by Timothy Oleson
Published in the second volume of George William Featherstonhaugh’s “Excursion Through the Slave States” in 1844, this lithograph depicts Hot Springs in the mid-1830s. Lining Hot Springs Creek are a few small cabins in the center of the image and, at right, natural formations of calcium carbonate called tufa. Credit: National Park Service, Hot Springs National Park Collection.
In March 1872, not long after William Henry Jackson’s photographs from the famed Hayden Geological Survey first introduced the U.S. populace to the rugged majesty of northwestern Wyoming, President Ulysses S. Grant designated Yellowstone as the country’s first official national park. Some 40 years earlier, however, a comparatively small plot of land in Arkansas had garnered a similar designation, albeit in different terminology, from then-President Andrew Jackson.
In the early 1800s, the mineral-rich, geothermally heated and ostensibly curative waters bubbling up at the base of Hot Springs Mountain, about 80 kilometers southwest of Little Rock, Ark., had been attracting European settlers for more than 200 years and Native Americans long before that. Amid its growing popularity and at the behest of the Arkansas Territorial Legislature, Jackson claimed a 10-square-kilometer area around the springs as a “federal reservation” in 1832, thus setting it aside for public use and nominally prohibiting private ownership of the land.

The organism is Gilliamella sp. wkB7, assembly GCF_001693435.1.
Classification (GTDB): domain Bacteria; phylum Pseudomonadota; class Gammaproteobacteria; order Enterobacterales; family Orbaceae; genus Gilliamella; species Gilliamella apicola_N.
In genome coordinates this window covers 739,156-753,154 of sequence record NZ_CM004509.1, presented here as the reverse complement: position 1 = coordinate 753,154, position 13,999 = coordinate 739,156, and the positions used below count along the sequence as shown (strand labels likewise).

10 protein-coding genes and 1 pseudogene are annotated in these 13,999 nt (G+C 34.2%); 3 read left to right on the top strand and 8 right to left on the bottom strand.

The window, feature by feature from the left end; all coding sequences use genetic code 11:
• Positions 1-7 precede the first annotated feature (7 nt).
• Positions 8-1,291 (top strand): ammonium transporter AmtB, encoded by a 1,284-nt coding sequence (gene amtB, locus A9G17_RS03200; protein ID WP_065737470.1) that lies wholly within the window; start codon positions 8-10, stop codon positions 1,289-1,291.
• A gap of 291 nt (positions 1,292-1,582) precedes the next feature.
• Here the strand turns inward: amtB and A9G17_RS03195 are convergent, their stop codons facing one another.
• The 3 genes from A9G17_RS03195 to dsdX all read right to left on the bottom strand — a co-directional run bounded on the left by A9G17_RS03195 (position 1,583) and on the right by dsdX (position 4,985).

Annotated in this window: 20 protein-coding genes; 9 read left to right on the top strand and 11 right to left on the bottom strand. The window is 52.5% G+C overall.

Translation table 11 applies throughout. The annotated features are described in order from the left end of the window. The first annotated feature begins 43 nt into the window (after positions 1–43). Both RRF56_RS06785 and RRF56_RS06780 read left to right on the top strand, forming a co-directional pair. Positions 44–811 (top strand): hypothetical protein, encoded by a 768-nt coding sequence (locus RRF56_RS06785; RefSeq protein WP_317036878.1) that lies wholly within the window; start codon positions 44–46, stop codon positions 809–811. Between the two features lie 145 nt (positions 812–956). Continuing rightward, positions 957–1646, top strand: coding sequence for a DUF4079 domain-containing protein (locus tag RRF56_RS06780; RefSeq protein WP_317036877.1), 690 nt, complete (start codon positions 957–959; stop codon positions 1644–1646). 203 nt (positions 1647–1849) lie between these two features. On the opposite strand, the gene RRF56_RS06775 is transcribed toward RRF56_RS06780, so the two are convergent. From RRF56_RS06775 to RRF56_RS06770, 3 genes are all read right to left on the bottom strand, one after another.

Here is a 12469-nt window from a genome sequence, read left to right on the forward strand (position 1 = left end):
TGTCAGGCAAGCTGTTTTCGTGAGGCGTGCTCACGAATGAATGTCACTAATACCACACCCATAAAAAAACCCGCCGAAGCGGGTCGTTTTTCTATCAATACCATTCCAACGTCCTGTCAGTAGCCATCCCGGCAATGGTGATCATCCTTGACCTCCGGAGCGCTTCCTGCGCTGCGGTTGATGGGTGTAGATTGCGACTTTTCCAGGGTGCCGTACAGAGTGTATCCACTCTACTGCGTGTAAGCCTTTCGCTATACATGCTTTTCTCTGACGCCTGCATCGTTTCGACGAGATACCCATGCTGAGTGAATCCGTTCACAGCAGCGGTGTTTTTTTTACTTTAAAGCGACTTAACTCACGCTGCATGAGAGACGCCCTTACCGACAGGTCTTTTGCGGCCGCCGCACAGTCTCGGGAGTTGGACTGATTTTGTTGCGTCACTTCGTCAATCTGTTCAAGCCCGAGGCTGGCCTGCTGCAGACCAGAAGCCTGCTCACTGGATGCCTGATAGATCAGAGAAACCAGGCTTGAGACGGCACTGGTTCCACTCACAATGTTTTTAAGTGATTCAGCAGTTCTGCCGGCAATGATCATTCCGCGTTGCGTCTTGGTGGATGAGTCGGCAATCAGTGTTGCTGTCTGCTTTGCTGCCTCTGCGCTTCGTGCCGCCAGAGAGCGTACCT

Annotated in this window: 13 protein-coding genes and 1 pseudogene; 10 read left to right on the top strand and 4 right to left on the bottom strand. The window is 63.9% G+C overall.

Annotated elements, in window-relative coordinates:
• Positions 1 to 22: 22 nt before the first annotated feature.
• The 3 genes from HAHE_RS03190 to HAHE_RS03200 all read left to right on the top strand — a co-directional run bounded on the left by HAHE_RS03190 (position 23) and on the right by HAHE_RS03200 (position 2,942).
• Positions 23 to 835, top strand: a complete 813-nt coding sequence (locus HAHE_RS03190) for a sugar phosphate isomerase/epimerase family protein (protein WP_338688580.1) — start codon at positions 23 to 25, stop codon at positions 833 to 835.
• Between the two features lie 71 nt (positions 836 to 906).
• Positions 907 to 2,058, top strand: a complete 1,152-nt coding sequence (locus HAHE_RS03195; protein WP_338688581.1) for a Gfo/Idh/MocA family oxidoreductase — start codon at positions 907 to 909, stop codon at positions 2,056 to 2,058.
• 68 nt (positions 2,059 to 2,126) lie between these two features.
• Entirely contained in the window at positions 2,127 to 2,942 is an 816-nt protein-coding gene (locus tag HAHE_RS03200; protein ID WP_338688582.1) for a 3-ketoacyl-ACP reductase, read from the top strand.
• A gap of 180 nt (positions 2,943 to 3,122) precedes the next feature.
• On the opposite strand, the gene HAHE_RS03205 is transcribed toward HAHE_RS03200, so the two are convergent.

After that designation, both the park and the city of Hot Springs, Ark., which grew up intertwined with the park, underwent many transitions. For patients and visitors seeking a regimen of soothing natural baths, it remained one of the foremost destinations in the United States — along with others such as Saratoga Springs, N.Y., and White Sulphur Springs, W.Va. — until the practice of taking curative baths began to wane in the mid-20th century. But Hot Springs National Park — as it was officially designated in 1921 — is still popular with tourists looking to immerse themselves in its architecture, its history, and, thanks to the area’s distinctive geology, its inviting waters.
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